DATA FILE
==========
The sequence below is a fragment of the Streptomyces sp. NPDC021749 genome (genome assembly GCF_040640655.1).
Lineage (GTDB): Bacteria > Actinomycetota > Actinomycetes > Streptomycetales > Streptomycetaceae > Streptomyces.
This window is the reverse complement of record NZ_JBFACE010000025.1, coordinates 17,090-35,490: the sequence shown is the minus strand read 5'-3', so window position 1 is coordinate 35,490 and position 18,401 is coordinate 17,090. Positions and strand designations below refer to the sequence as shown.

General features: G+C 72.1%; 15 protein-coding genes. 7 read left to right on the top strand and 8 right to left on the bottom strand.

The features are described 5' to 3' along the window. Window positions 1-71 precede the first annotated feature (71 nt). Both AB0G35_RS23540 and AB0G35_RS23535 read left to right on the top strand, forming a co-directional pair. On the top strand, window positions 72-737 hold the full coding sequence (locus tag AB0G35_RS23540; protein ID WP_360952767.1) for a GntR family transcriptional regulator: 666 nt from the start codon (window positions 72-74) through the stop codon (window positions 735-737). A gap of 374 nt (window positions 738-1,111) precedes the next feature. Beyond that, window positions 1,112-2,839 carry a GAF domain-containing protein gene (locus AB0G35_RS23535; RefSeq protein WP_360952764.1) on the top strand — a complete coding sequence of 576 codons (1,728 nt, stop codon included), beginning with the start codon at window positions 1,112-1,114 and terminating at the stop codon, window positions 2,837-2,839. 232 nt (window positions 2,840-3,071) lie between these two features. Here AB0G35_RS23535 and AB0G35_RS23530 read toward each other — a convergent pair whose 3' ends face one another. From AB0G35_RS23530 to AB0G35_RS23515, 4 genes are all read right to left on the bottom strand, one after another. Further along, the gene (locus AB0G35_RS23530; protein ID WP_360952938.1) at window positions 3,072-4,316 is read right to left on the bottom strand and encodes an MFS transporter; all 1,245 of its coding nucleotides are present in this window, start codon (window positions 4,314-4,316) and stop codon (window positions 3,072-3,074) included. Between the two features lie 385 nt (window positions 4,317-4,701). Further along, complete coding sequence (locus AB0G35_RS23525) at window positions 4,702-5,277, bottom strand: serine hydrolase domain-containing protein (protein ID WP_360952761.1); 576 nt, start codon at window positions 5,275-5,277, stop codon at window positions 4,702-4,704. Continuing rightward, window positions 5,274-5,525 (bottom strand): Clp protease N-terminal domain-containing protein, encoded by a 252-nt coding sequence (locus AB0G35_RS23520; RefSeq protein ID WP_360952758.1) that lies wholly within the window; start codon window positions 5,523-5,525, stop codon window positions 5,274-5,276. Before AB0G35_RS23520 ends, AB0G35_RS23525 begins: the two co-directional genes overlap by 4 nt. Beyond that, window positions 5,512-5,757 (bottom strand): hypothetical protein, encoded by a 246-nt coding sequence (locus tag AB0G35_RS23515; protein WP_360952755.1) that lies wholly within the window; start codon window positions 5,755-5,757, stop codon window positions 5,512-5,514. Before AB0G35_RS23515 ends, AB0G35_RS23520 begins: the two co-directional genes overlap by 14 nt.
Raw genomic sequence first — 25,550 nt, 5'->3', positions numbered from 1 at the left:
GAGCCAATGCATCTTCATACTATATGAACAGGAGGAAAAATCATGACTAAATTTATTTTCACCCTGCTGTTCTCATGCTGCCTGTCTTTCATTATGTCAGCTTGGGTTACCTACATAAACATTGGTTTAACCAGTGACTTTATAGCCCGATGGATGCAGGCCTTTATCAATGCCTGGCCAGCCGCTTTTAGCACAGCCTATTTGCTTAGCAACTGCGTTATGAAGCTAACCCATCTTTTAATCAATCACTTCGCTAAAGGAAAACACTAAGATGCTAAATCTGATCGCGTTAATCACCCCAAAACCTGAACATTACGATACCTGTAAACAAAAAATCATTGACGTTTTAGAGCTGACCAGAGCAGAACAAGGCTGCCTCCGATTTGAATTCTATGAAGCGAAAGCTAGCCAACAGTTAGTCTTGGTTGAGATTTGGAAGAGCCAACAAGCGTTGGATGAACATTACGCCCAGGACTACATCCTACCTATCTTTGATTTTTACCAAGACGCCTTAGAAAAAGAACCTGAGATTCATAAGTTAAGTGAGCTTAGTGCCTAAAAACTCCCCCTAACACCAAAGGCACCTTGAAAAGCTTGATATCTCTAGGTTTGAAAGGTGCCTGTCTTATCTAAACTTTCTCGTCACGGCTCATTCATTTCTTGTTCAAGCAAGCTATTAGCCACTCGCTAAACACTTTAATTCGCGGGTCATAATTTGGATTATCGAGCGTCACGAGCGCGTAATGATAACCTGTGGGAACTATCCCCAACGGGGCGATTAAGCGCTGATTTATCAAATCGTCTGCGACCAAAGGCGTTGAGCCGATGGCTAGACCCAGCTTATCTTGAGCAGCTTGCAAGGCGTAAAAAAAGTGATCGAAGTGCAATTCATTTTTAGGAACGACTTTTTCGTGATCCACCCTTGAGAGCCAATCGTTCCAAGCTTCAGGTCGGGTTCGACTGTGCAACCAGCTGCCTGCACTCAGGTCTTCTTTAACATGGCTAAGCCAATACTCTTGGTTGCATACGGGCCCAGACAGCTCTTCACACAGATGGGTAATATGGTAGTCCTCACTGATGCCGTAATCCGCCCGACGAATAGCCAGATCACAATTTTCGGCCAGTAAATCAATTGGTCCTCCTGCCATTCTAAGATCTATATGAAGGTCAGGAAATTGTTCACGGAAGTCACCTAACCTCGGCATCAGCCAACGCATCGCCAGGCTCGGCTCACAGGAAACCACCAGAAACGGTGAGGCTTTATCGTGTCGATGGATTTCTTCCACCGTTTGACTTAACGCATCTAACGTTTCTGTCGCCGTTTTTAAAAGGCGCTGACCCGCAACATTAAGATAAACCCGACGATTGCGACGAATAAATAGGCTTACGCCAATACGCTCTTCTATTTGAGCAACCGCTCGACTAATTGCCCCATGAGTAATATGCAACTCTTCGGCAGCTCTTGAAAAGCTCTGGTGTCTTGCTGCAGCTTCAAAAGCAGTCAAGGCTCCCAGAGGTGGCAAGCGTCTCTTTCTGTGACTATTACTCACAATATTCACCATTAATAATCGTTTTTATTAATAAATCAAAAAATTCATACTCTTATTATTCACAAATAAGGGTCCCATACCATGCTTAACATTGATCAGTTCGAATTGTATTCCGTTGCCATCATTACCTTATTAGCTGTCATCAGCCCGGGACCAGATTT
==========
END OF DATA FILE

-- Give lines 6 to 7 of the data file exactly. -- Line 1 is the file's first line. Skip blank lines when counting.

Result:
Raw genomic sequence first — 25,550 nt, 5'->3', positions numbered from 1 at the left:
GAGCCAATGCATCTTCATACTATATGAACAGGAGGAAAAATCATGACTAAATTTATTTTCACCCTGCTGTTCTCATGCTGCCTGTCTTTCATTATGTCAGCTTGGGTTACCTACATAAACATTGGTTTAACCAGTGACTTTATAGCCCGATGGATGCAGGCCTTTATCAATGCCTGGCCAGCCGCTTTTAGCACAGCCTATTTGCTTAGCAACTGCGTTATGAAGCTAACCCATCTTTTAATCAATCACTTCGCTAAAGGAAAACACTAAGATGCTAAATCTGATCGCGTTAATCACCCCAAAACCTGAACATTACGATACCTGTAAACAAAAAATCATTGACGTTTTAGAGCTGACCAGAGCAGAACAAGGCTGCCTCCGATTTGAATTCTATGAAGCGAAAGCTAGCCAACAGTTAGTCTTGGTTGAGATTTGGAAGAGCCAACAAGCGTTGGATGAACATTACGCCCAGGACTACATCCTACCTATCTTTGATTTTTACCAAGACGCCTTAGAAAAAGAACCTGAGATTCATAAGTTAAGTGAGCTTAGTGCCTAAAAACTCCCCCTAACACCAAAGGCACCTTGAAAAGCTTGATATCTCTAGGTTTGAAAGGTGCCTGTCTTATCTAAACTTTCTCGTCACGGCTCATTCATTTCTTGTTCAAGCAAGCTATTAGCCACTCGCTAAACACTTTAATTCGCGGGTCATAATTTGGATTATCGAGCGTCACGAGCGCGTAATGATAACCTGTGGGAACTATCCCCAACGGGGCGATTAAGCGCTGATTTATCAAATCGTCTGCGACCAAAGGCGTTGAGCCGATGGCTAGACCCAGCTTATCTTGAGCAGCTTGCAAGGCGTAAAAAAAGTGATCGAAGTGCAATTCATTTTTAGGAACGACTTTTTCGTGATCCACCCTTGAGAGCCAATCGTTCCAAGCTTCAGGTCGGGTTCGACTGTGCAACCAGCTGCCTGCACTCAGGTCTTCTTTAACATGGCTAAGCCAATACTCTTGGTTGCATACGGGCCCAGACAGCTCTTCACACAGATGGGTAATATGGTAGTCCTCACTGATGCCGTAATCCGCCCGACGAATAGCCAGATCACAATTTTCGGCCAGTAAATCAATTGGTCCTCCTGCCATTCTAAGATCTATATGAAGGTCAGGAAATTGTTCACGGAAGTCACCTAACCTCGGCATCAGCCAACGCATCGCCAGGCTCGGCTCACAGGAAACCACCAGAAACGGTGAGGCTTTATCGTGTCGATGGATTTCTTCCACCGTTTGACTTAACGCATCTAACGTTTCTGTCGCCGTTTTTAAAAGGCGCTGACCCGCAACATTAAGATAAACCCGACGATTGCGACGAATAAATAGGCTTACGCCAATACGCTCTTCTATTTGAGCAACCGCTCGACTAATTGCCCCATGAGTAATATGCAACTCTTCGGCAGCTCTTGAAAAGCTCTGGTGTCTTGCTGCAGCTTCAAAAGCAGTCAAGGCTCCCAGAGGTGGCAAGCGTCTCTTTCTGTGACTATTACTCACAATATTCACCATTAATAATCGTTTTTATTAATAAATCAAAAAATTCATACTCTTATTATTCACAAATAAGGGTCCCATACCATGCTTAACATTGATCAGTTCGAATTGTATTCCGTTGCCATCATTACCTTATTAGCTGTCATCAGCCCGGGACCAGATTT